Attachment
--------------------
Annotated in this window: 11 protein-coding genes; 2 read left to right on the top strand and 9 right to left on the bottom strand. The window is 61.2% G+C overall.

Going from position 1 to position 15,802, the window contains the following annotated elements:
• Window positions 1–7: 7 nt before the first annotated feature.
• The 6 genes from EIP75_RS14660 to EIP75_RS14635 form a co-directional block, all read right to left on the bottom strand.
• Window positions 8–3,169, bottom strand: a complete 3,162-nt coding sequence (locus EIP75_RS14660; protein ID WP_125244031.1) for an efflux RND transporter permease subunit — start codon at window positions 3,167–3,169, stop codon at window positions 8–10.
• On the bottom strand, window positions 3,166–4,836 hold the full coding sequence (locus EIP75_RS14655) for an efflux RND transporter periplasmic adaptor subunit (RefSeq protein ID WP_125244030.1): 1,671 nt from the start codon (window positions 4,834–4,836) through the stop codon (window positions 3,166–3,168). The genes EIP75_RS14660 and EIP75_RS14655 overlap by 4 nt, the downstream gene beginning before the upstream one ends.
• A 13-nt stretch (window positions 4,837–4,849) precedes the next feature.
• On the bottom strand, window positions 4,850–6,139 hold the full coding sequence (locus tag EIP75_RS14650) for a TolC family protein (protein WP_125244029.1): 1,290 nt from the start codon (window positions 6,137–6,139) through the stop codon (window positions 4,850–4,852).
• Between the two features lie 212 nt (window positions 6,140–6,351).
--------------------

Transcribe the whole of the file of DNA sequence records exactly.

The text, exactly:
Annotated in this window: 11 protein-coding genes; 2 read left to right on the top strand and 9 right to left on the bottom strand. The window is 61.2% G+C overall.

Going from position 1 to position 15,802, the window contains the following annotated elements:
• Window positions 1–7: 7 nt before the first annotated feature.
• The 6 genes from EIP75_RS14660 to EIP75_RS14635 form a co-directional block, all read right to left on the bottom strand.
• Window positions 8–3,169, bottom strand: a complete 3,162-nt coding sequence (locus EIP75_RS14660; protein ID WP_125244031.1) for an efflux RND transporter permease subunit — start codon at window positions 3,167–3,169, stop codon at window positions 8–10.
• On the bottom strand, window positions 3,166–4,836 hold the full coding sequence (locus EIP75_RS14655) for an efflux RND transporter periplasmic adaptor subunit (RefSeq protein ID WP_125244030.1): 1,671 nt from the start codon (window positions 4,834–4,836) through the stop codon (window positions 3,166–3,168). The genes EIP75_RS14660 and EIP75_RS14655 overlap by 4 nt, the downstream gene beginning before the upstream one ends.
• A 13-nt stretch (window positions 4,837–4,849) precedes the next feature.
• On the bottom strand, window positions 4,850–6,139 hold the full coding sequence (locus tag EIP75_RS14650) for a TolC family protein (protein WP_125244029.1): 1,290 nt from the start codon (window positions 6,137–6,139) through the stop codon (window positions 4,850–4,852).
• Between the two features lie 212 nt (window positions 6,140–6,351).